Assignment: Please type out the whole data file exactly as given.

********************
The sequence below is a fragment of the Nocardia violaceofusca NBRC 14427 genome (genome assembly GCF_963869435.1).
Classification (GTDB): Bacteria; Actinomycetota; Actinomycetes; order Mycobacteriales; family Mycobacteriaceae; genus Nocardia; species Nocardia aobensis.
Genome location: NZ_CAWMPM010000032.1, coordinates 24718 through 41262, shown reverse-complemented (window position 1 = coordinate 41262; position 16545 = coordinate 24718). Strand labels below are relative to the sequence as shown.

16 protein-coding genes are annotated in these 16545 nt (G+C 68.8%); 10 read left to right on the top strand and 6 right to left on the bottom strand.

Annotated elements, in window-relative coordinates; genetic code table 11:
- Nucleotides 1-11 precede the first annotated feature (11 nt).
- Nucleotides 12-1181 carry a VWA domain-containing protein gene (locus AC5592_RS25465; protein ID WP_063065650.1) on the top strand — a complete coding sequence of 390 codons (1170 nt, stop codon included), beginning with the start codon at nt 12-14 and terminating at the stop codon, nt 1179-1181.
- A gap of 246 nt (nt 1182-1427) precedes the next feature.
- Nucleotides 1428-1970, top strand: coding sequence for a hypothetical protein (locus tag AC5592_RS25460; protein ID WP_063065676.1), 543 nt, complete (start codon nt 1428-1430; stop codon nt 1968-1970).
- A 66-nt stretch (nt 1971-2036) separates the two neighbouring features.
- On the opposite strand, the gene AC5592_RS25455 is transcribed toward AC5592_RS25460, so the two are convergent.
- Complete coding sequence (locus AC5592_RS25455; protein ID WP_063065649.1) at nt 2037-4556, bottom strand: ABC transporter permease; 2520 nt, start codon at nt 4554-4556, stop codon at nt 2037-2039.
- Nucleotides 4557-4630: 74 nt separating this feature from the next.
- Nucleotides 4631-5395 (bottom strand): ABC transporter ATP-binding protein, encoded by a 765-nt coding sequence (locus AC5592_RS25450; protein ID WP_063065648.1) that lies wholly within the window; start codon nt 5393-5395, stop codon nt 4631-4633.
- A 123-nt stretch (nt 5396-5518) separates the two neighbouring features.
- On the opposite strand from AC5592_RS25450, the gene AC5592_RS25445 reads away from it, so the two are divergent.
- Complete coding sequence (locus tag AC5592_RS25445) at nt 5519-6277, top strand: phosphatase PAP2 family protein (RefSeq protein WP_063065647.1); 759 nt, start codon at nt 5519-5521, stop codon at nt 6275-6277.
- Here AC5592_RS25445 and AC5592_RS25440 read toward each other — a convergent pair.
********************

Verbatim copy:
The sequence below is a fragment of the Nocardia violaceofusca NBRC 14427 genome (genome assembly GCF_963869435.1).
Classification (GTDB): Bacteria; Actinomycetota; Actinomycetes; order Mycobacteriales; family Mycobacteriaceae; genus Nocardia; species Nocardia aobensis.
Genome location: NZ_CAWMPM010000032.1, coordinates 24718 through 41262, shown reverse-complemented (window position 1 = coordinate 41262; position 16545 = coordinate 24718). Strand labels below are relative to the sequence as shown.

16 protein-coding genes are annotated in these 16545 nt (G+C 68.8%); 10 read left to right on the top strand and 6 right to left on the bottom strand.

Annotated elements, in window-relative coordinates; genetic code table 11:
- Nucleotides 1-11 precede the first annotated feature (11 nt).
- Nucleotides 12-1181 carry a VWA domain-containing protein gene (locus AC5592_RS25465; protein ID WP_063065650.1) on the top strand — a complete coding sequence of 390 codons (1170 nt, stop codon included), beginning with the start codon at nt 12-14 and terminating at the stop codon, nt 1179-1181.
- A gap of 246 nt (nt 1182-1427) precedes the next feature.
- Nucleotides 1428-1970, top strand: coding sequence for a hypothetical protein (locus tag AC5592_RS25460; protein ID WP_063065676.1), 543 nt, complete (start codon nt 1428-1430; stop codon nt 1968-1970).
- A 66-nt stretch (nt 1971-2036) separates the two neighbouring features.
- On the opposite strand, the gene AC5592_RS25455 is transcribed toward AC5592_RS25460, so the two are convergent.
- Complete coding sequence (locus AC5592_RS25455; protein ID WP_063065649.1) at nt 2037-4556, bottom strand: ABC transporter permease; 2520 nt, start codon at nt 4554-4556, stop codon at nt 2037-2039.
- Nucleotides 4557-4630: 74 nt separating this feature from the next.
- Nucleotides 4631-5395 (bottom strand): ABC transporter ATP-binding protein, encoded by a 765-nt coding sequence (locus AC5592_RS25450; protein ID WP_063065648.1) that lies wholly within the window; start codon nt 5393-5395, stop codon nt 4631-4633.
- A 123-nt stretch (nt 5396-5518) separates the two neighbouring features.
- On the opposite strand from AC5592_RS25450, the gene AC5592_RS25445 reads away from it, so the two are divergent.
- Complete coding sequence (locus tag AC5592_RS25445) at nt 5519-6277, top strand: phosphatase PAP2 family protein (RefSeq protein WP_063065647.1); 759 nt, start codon at nt 5519-5521, stop codon at nt 6275-6277.
- Here AC5592_RS25445 and AC5592_RS25440 read toward each other — a convergent pair.